They are bad for a further reason which will be stated when the second count is considered, which we will now examine. The contract sued on is an entire, and not a divisible contract. The thing with which it deals is the building and construction, in a certain specified manner, of a factory and warehouse. But it contains certain stipulations by which the defendant obligated itself to pay to the plaintiff certain specified and definite sums of money at stated periods as the work progressed. When the building had reached the stage of completion designated in the contract, the obligation of the defendant to pay the sums specified therein became fixed and absolute. But it is argued that because the contract is an entire contract no suit can be brought thereon until the plaintiff has fully performed his agreement. Whatever may be the rule in other jurisdictions, the mere fact that the contract is entire does not preclude the plaintiff from enforcing the payment of the unpaid installments due and payable thereunder. In Broumel v. Rayner, 68 Md. 50, this Court said: "In Taylor v. Laird, 1 Hurst Nor. 273, POLLOCK, C.B., determined that when there is a contract for an entire service, but the parties stipulated that payments for such service shall be made periodically in fixed sums, a failure to make any one of these payments may become the foundation for a suit. Thus it is manifest that many suits may grow out of one contract. This principle has been recognized in all of the States."

Notwithstanding the destruction of the building by the storm, the defendant was under an obligation to permit the plaintiff to perform his contract by rebuilding the structure. In Black v. Woodrow Richardson, 39 Md. 215, JUDGE ALVEY said: "It not unfrequently occurs, that contracts on their face and by their express terms appear to be obligatory on one party only, but in such cases, if it be manifest that it was the intention of the parties, and the consideration upon which one party assumed an express obligation, that there should be a corresponding and correlative obligation on the other party, such corresponding and correlative obligation will be implied. Thus, if the act to be done by the party binding himself can only be done upon a corresponding act being done or allowed by the other party, an obligation by the latter to do or allow to be done the act or things necessary for the completion of the contract will be necessarily implied. Churchward v. The Queen, 6 B. S., 807. And among the instances given of such implied obligation, is the case where A covenants or contracts with B to buy an estate of the latter, at a given price, there, although the contract may be silent as to any obligation on the part of B to sell, the law implies a corresponding covenant or contract by him to sell and convey the estate. Pordage v. Cole, 1 Wms. Saund. 319. Indeed, no better instance of the proper application of the principle could be furnished than the present case. The appellee agreed with the appellant to build for the latter a house on his land for a certain price, part to be paid while the house was in course of erection, but the larger part of the price was not to be paid until the house was completed; although the appellant could not be compelled to have the house built against his consent, yet, notwithstanding the contract is silent as to the appellant's promise that he would suffer the house to be built, the agreement with the appellees for the building of the house clearly implies that he would allow that to be done, without which it would be impossible for the appellees to do what they had agreed to do. To allow or suffer the house to be built was the corresponding or correlative obligation of the appellant, implied by the law to the obligation of the appellees to build the house, as expressed by the contract; and for any breach of this implied promise or obligation by the appellant, he was equally liable as upon an express promise."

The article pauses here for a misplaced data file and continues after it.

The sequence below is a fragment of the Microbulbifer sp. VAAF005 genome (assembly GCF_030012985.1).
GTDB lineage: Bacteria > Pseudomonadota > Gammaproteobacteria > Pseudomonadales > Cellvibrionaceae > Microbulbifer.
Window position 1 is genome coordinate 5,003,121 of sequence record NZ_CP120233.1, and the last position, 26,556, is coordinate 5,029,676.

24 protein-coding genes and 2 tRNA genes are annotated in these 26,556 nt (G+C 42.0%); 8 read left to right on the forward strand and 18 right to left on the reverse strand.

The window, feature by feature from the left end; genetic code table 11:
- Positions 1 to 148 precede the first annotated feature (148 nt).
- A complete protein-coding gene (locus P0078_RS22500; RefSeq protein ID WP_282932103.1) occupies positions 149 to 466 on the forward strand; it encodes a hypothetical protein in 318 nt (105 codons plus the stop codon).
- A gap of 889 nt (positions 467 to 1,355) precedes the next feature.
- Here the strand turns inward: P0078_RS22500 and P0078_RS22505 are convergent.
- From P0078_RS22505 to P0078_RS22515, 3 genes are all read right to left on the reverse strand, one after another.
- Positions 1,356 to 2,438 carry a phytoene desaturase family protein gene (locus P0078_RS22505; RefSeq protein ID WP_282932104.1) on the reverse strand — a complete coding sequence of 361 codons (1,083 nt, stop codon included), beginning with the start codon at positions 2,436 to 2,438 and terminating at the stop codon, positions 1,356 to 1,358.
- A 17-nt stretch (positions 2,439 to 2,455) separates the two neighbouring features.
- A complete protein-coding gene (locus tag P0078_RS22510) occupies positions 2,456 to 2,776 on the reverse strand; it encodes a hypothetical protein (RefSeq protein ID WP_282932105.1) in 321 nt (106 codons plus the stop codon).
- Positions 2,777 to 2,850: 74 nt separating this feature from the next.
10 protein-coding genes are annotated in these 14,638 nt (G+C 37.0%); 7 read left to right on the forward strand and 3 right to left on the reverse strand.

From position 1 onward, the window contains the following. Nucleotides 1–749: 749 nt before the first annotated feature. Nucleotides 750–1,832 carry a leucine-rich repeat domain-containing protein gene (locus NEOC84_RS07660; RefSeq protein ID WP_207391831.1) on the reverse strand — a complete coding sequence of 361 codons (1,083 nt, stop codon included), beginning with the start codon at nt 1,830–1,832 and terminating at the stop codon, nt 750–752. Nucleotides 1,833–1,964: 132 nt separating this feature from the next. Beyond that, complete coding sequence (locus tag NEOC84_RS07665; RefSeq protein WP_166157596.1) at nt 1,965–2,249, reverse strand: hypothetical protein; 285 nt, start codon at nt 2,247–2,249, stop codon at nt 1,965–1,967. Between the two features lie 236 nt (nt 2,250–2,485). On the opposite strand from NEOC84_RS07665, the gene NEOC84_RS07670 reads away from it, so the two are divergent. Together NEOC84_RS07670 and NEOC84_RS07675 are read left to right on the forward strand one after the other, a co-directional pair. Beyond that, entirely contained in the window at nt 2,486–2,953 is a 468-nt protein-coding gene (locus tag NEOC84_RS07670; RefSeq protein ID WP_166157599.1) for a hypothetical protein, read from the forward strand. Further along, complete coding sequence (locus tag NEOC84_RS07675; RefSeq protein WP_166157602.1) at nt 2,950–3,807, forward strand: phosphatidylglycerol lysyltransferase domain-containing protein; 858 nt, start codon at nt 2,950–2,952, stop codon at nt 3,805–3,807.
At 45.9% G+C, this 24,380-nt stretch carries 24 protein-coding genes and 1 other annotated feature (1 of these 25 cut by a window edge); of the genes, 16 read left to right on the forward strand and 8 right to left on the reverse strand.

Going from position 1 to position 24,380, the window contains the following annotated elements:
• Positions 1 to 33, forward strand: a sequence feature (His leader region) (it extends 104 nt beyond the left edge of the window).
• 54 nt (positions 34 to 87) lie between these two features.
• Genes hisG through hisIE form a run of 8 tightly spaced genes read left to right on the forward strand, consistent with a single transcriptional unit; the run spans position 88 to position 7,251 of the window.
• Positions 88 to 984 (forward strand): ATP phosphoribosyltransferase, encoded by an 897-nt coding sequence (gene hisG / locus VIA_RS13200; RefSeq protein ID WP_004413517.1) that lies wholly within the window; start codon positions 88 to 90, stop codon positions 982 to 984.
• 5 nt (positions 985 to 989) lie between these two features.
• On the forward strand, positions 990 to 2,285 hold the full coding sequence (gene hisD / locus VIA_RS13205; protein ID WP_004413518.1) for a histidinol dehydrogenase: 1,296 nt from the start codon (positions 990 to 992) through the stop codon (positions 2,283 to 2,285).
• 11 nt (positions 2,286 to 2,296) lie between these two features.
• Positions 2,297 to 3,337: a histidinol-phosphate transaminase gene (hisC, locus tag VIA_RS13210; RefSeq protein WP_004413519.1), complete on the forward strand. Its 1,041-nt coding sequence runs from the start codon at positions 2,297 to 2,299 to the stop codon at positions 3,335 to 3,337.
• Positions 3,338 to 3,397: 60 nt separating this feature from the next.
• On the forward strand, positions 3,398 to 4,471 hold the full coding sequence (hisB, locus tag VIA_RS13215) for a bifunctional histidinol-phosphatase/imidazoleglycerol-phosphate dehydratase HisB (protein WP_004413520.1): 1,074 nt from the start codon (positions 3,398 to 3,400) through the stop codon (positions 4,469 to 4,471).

It is, therefore, clear that if, before the building had been destroyed by the storm a definite sum of money was due to the plaintiff under the stipulation of the contract, for work done, and which the defendant refused to pay, and if, after the occurrence of the storm, the plaintiff was ready and willing to rebuild said factory and warehouse according to the terms of the contract, and was prevented by the defendant from so doing, two distinct breaches of the contract were thereby committed by the defendant, for both, either of which a right of action accrued to the plaintiff. For both of said alleged breaches the plaintiff seeks to recover in this suit. But he has combined the two distinct causes of action in one count of his declaration. He seeks to recover for the failure to pay the installments due, and also to recover damages for the refusal of the defendant to permit him to perform the contract. This vice is found in all the counts. The whole declaration is a flagrant example of duplicity in pleading. Chitty on Pleading, 225; Poe on Pleading, vol. 1, secs. 733-737. This defect in pleading may now be taken advantage of by a general demurrer. Stearns v. The State, 81 Md. 341; State v. McNay, 100 Md. 625.